Teacher Quality Topics
Teacher Quality and Compensation
With calls for higher-quality teachers and heightened educational accountability, the training and preparation of teachers are increasingly important. Our large-scale studies of teacher effectiveness reflect issues at the center of current debates about how to improve the American education system.
Mathematica evaluated Teach For America (TFA), a program that recruits recent graduates from some of the nation’s best colleges for two-year teaching commitments in hard-to-staff schools in low-income communities. The study, one of the first to use random assignment of students to schools, found that students of TFA teachers made stronger gains in math than students of other teachers, while holding their own in reading.
Mathematica evaluated the contribution of different teacher preparation methods to students’ academic achievement. In recent years, alternative certification programs have expanded rapidly, offering increasingly popular pathways to teaching that differ from traditional programs. Mathematica is evaluating the impact of alternative routes to teaching in two studies. The first, Passport to Teaching, funded by the American Board for Certification of Teacher Excellence, provides alternative certification through a portable credential based on teacher exams. The second study of teacher preparation models that enable teachers to get into the classroom before they finish all certification requirements found that students with an alternatively certified teacher did no worse on achievement tests than students whose teacher came through the traditional route.
Comprehensive teacher induction is an expensive but important strategy schools and districts use to retain and support beginning teachers. Mathematica is conducting the largest ever randomized controlled trial of comprehensive induction to understand the impacts it has on teacher retention and performance, finding that, in the first year, more-intensive teacher induction has no impact, and the prevailing services are just as effective. The programs under study provide novice teachers with full-time mentors; a curriculum of intensive and structured support that includes orientation, professional development, and weekly meetings with mentors; opportunities to observe experienced teachers; formative assessment tools that permit ongoing evaluation of practice and constructive feedback; and outreach to school-based administrators.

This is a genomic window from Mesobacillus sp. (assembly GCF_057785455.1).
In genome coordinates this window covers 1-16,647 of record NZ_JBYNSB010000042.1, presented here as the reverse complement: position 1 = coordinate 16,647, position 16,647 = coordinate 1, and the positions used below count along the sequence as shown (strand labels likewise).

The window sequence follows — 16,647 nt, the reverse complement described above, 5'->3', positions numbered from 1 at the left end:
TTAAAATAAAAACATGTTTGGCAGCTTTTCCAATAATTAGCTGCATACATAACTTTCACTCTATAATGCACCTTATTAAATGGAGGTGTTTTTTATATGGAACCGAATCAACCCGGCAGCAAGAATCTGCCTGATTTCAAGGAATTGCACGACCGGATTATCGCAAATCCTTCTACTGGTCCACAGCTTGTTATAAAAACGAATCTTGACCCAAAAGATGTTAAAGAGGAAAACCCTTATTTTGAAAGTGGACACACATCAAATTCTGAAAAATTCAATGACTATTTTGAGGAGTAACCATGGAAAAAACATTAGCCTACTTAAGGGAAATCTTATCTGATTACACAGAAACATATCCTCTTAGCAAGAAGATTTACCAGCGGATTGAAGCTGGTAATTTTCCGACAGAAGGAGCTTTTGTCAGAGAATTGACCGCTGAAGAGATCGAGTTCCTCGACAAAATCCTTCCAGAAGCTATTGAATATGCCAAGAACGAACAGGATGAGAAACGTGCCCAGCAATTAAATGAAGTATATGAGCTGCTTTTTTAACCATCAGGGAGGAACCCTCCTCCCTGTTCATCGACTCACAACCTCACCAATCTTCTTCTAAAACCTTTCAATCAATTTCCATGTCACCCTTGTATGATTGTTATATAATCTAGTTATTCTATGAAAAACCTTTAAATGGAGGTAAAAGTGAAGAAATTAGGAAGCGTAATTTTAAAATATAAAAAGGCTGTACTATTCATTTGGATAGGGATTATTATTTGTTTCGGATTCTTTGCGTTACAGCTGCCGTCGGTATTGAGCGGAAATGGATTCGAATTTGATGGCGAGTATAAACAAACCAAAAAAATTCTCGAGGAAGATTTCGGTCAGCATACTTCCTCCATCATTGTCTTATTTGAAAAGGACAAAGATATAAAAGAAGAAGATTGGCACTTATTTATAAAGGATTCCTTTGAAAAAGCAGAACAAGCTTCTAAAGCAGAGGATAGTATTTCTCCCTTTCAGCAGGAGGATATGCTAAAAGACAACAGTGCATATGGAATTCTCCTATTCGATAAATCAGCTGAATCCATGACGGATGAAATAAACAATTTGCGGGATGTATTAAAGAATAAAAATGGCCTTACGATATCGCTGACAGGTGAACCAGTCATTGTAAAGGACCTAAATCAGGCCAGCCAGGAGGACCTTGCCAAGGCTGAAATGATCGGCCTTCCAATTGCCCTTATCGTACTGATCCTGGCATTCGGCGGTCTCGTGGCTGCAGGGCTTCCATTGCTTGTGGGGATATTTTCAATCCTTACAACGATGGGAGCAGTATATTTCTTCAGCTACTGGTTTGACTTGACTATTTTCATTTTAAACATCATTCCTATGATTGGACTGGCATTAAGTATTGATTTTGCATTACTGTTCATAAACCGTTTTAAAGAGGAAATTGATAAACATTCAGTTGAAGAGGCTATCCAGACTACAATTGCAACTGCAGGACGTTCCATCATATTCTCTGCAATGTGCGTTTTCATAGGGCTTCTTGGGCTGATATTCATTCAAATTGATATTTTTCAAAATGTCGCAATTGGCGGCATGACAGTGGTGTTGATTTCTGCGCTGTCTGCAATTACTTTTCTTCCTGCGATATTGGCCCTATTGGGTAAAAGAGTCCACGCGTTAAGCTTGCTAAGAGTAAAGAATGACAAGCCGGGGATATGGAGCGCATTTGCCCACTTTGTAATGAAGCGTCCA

Districts and schools want to identify their most effective teachers to reward and retain them and enlist their help in supporting other teachers. Mathematica is using value-added models, experiments, and classroom observations to help recognize high-performing teachers. For the District of Columbia Public Schools, Memphis Public Schools, and a large group of charter schools, we are developing and implementing value-added models to measure school and teacher effectiveness. These models measure students’ year-to-year gains in academic achievement controlling for other factors. In order to capture the benefits of teacher collaboration, Mathematica estimates teacher effectiveness both at the individual-level and at the group-level, where groups are defined as all teachers in a given school or a given grade and subject within a school.
The Teacher Advancement Program (TAP) aims to retain effective teachers by offering opportunities to earn higher salaries and career advancement without leaving the classroom. Under this model, teacher pay and advancement are tied to student achievement growth, observed performance in the classroom, and qualification in high-demand subjects. Mathematica is conducting a five-year impact evaluation of TAP as implemented in the Chicago Public Schools. This study is the first to assess the impact of a TAP using random assignment.
We also evaluated the Missouri Career Ladder Program. This initiative provides opportunities for teachers to qualify for additional pay through a combination of performance and additional duties, such as mentoring or tutoring. Policymakers hope this improves academic services, programs, and student learning outcomes, in part by attracting and retaining effective teachers.
In addition, Mathematica is conducting a five-year study to determine whether children in low-performing schools can benefit from high-performing teachers transferring to their schools. The Talent Transfer Initiative offers teachers $20,000 to transfer to the lowest-performing schools in their districts.
Without better information on how to improve student achievement, many educators and policymakers feel that increased pay incentives may not be sufficient to drive improvement. Mathematica’s study of the Effective Practice Incentive Community (EPIC), developed by New Leaders for New Schools, is helping the highest performing teachers in the highest performing schools to identify practices that may contribute to student achievement.